Realization dawned and her mouth snapped shut mid sentence. Her face flushed with embarrassment, tinges of red spreading over her cheeks to match her hair as the idea of asking a stranger to risk his life in her place registered.
"Like I said," Sam added with a kind smile, "I was already on my way in."
"Thank you," she offered with a smile of her own, handing Sam her charge. "I owe you a big one."
Sam smiled back, more out of politeness than sincerity. His mind was already on the next step of his plan. When he actually looked at the parcel in his hands and read its label, Sam almost dropped the thing to the floor. A lumbar puncture kit.
The level of fucked-up of the situation actually made Sam's legs tremble. His way to get Dean out of this mess was to deliver the means to cause him more needless pain.
Sam walked into the changing area with the sealed tray like he was carrying a live bomb. His skin crawled just from touching it.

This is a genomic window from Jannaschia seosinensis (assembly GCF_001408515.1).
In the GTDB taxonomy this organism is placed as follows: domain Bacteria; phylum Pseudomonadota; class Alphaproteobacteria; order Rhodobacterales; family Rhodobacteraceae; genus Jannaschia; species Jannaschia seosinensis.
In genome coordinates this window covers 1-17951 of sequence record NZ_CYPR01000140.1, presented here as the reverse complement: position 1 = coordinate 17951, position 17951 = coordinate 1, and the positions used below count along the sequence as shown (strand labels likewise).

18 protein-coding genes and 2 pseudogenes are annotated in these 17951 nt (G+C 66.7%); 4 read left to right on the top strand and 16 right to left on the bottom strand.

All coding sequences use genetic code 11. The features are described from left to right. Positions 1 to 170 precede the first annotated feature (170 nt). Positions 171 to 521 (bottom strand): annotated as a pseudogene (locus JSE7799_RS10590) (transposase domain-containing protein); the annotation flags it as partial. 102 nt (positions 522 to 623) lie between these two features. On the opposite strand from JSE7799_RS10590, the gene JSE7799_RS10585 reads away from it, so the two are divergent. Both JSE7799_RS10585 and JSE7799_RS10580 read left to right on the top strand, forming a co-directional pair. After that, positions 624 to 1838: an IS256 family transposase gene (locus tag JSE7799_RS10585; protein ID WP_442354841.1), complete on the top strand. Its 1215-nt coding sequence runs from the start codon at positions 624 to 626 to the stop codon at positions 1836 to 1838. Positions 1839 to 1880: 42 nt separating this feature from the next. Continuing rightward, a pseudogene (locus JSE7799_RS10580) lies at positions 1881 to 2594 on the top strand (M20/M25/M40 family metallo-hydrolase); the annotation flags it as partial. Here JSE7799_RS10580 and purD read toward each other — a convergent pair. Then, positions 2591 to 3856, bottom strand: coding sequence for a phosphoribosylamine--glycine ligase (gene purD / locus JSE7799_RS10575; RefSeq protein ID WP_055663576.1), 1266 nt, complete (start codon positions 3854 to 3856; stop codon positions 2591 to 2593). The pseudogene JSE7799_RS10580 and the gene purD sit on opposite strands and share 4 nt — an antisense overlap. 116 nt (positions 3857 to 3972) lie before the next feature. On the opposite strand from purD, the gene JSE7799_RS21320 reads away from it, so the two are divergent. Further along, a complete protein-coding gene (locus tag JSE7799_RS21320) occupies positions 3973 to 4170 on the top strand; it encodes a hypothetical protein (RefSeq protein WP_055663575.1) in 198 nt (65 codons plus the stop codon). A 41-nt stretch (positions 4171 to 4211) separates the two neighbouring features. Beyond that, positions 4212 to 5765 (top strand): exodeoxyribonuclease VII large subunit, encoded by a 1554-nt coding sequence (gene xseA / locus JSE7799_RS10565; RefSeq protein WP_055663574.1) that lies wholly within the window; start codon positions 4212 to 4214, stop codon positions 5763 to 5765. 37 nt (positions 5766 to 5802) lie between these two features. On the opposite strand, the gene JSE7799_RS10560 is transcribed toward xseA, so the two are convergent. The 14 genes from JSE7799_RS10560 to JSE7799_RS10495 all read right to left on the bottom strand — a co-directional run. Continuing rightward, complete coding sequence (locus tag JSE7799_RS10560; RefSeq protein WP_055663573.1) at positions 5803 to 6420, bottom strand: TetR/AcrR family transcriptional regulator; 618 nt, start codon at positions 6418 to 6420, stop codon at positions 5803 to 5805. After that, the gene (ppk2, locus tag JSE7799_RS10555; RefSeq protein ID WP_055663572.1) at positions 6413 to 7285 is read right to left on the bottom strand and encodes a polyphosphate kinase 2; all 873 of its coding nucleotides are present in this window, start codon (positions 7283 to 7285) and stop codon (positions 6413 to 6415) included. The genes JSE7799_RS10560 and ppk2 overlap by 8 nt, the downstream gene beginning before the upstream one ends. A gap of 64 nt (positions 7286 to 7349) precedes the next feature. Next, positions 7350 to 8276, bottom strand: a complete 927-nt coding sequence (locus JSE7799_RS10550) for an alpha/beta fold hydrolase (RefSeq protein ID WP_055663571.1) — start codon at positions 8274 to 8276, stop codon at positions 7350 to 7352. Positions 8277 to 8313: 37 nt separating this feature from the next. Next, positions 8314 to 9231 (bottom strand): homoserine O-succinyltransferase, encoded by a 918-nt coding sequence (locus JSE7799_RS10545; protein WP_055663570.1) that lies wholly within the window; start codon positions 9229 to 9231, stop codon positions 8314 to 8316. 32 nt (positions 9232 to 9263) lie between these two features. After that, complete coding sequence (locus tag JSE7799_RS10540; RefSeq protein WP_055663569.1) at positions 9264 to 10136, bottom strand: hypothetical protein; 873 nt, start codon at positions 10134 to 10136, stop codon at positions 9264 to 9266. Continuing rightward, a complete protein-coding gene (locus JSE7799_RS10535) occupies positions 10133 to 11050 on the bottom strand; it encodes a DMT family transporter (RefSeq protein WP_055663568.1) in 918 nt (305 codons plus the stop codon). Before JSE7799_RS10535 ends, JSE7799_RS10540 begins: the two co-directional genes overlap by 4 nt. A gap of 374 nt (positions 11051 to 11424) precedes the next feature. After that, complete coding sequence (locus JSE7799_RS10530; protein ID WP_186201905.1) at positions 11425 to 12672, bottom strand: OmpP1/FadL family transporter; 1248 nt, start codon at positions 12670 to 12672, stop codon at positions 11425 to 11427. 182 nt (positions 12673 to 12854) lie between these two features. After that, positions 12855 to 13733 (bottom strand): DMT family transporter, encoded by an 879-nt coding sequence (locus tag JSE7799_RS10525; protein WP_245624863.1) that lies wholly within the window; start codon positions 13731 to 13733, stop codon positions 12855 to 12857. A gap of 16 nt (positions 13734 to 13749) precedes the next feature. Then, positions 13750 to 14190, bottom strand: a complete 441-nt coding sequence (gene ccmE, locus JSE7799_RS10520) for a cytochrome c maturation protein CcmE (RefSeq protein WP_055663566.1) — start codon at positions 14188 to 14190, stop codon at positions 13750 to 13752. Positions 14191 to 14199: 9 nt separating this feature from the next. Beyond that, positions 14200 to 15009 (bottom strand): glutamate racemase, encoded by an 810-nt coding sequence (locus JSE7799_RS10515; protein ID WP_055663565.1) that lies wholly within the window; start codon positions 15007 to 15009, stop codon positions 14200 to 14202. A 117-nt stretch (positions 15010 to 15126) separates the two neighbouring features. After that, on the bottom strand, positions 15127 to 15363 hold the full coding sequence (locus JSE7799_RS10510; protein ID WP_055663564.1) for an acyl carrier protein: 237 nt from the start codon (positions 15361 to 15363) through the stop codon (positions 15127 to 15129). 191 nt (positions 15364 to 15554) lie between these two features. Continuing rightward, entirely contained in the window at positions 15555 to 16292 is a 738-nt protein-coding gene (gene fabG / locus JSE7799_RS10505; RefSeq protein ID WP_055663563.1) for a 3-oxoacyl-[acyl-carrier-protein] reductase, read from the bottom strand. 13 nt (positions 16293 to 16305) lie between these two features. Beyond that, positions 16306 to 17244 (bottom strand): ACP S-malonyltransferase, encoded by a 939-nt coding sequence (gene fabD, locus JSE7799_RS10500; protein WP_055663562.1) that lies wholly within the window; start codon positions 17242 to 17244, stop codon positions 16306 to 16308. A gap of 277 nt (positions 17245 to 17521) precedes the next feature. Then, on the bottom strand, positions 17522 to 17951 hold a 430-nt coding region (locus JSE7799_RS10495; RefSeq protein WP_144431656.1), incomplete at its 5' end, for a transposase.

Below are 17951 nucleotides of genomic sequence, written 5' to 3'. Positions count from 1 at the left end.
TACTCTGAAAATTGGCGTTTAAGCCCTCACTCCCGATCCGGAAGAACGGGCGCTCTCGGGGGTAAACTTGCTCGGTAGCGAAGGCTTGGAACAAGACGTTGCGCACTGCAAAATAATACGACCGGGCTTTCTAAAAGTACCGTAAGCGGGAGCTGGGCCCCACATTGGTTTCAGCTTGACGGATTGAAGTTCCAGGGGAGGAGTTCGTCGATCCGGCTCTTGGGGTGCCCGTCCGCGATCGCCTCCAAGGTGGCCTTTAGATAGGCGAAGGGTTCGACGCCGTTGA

Once he was anonymously clad in white, just like everybody else, Sam stepped into the decontamination section and, finally, into the room where they were keeping his brother.
Dean's voice was the first thing that registered with Sam as soon as he was inside. The taint of panic and fear in his brother's tone was almost impossible for a stranger to catch, yet Sam recognized it with ease.
"Good, we were wondering when that would get here," a woman's voice sounded inside Sam's head and he nearly jumped. It took him a couple of seconds to realize that the white figure standing in front of him with her gloved hand extended was the person who had spoken. "We're trying to take advantage of the patient's momentary lucidity. I doubt it will last."